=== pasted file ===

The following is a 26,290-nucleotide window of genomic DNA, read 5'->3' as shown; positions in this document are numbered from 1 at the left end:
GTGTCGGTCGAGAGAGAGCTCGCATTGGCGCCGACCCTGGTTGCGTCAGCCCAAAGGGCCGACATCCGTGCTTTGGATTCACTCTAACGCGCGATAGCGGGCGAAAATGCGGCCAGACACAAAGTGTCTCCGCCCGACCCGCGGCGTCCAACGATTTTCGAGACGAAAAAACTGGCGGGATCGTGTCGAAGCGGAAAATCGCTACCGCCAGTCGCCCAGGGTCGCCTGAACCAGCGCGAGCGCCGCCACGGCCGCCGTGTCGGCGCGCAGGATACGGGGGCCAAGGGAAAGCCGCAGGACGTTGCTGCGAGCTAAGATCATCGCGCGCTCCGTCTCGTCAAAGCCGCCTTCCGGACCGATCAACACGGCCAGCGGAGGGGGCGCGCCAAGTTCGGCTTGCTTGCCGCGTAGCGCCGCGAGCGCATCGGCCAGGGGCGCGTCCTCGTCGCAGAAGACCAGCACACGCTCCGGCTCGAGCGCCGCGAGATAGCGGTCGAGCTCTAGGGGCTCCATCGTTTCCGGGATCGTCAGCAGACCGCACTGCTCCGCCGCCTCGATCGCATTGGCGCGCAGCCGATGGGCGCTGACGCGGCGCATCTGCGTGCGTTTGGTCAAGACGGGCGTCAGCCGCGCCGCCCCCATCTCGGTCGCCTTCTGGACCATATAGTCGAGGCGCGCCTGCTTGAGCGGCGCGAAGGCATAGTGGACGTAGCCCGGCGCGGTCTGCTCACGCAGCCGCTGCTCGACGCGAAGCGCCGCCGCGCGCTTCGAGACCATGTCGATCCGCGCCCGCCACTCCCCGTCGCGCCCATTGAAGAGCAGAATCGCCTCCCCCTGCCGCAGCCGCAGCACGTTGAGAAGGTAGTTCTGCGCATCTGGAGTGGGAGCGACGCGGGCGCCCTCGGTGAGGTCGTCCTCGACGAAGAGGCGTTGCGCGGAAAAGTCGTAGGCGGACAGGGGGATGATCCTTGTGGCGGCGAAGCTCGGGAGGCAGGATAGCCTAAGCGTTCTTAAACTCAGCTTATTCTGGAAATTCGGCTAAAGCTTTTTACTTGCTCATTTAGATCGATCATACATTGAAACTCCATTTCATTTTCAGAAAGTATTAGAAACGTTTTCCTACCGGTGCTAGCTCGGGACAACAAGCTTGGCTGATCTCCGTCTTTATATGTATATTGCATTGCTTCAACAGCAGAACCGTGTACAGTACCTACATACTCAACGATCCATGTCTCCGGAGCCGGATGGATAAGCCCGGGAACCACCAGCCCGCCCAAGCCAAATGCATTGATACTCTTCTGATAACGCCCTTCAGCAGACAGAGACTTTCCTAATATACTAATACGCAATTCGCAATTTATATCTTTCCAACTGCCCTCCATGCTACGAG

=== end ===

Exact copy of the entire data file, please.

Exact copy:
The following is a 26,290-nucleotide window of genomic DNA, read 5'->3' as shown; positions in this document are numbered from 1 at the left end:
GTGTCGGTCGAGAGAGAGCTCGCATTGGCGCCGACCCTGGTTGCGTCAGCCCAAAGGGCCGACATCCGTGCTTTGGATTCACTCTAACGCGCGATAGCGGGCGAAAATGCGGCCAGACACAAAGTGTCTCCGCCCGACCCGCGGCGTCCAACGATTTTCGAGACGAAAAAACTGGCGGGATCGTGTCGAAGCGGAAAATCGCTACCGCCAGTCGCCCAGGGTCGCCTGAACCAGCGCGAGCGCCGCCACGGCCGCCGTGTCGGCGCGCAGGATACGGGGGCCAAGGGAAAGCCGCAGGACGTTGCTGCGAGCTAAGATCATCGCGCGCTCCGTCTCGTCAAAGCCGCCTTCCGGACCGATCAACACGGCCAGCGGAGGGGGCGCGCCAAGTTCGGCTTGCTTGCCGCGTAGCGCCGCGAGCGCATCGGCCAGGGGCGCGTCCTCGTCGCAGAAGACCAGCACACGCTCCGGCTCGAGCGCCGCGAGATAGCGGTCGAGCTCTAGGGGCTCCATCGTTTCCGGGATCGTCAGCAGACCGCACTGCTCCGCCGCCTCGATCGCATTGGCGCGCAGCCGATGGGCGCTGACGCGGCGCATCTGCGTGCGTTTGGTCAAGACGGGCGTCAGCCGCGCCGCCCCCATCTCGGTCGCCTTCTGGACCATATAGTCGAGGCGCGCCTGCTTGAGCGGCGCGAAGGCATAGTGGACGTAGCCCGGCGCGGTCTGCTCACGCAGCCGCTGCTCGACGCGAAGCGCCGCCGCGCGCTTCGAGACCATGTCGATCCGCGCCCGCCACTCCCCGTCGCGCCCATTGAAGAGCAGAATCGCCTCCCCCTGCCGCAGCCGCAGCACGTTGAGAAGGTAGTTCTGCGCATCTGGAGTGGGAGCGACGCGGGCGCCCTCGGTGAGGTCGTCCTCGACGAAGAGGCGTTGCGCGGAAAAGTCGTAGGCGGACAGGGGGATGATCCTTGTGGCGGCGAAGCTCGGGAGGCAGGATAGCCTAAGCGTTCTTAAACTCAGCTTATTCTGGAAATTCGGCTAAAGCTTTTTACTTGCTCATTTAGATCGATCATACATTGAAACTCCATTTCATTTTCAGAAAGTATTAGAAACGTTTTCCTACCGGTGCTAGCTCGGGACAACAAGCTTGGCTGATCTCCGTCTTTATATGTATATTGCATTGCTTCAACAGCAGAACCGTGTACAGTACCTACATACTCAACGATCCATGTCTCCGGAGCCGGATGGATAAGCCCGGGAACCACCAGCCCGCCCAAGCCAAATGCATTGATACTCTTCTGATAACGCCCTTCAGCAGACAGAGACTTTCCTAATATACTAATACGCAATTCGCAATTTATATCTTTCCAACTGCCCTCCATGCTACGAG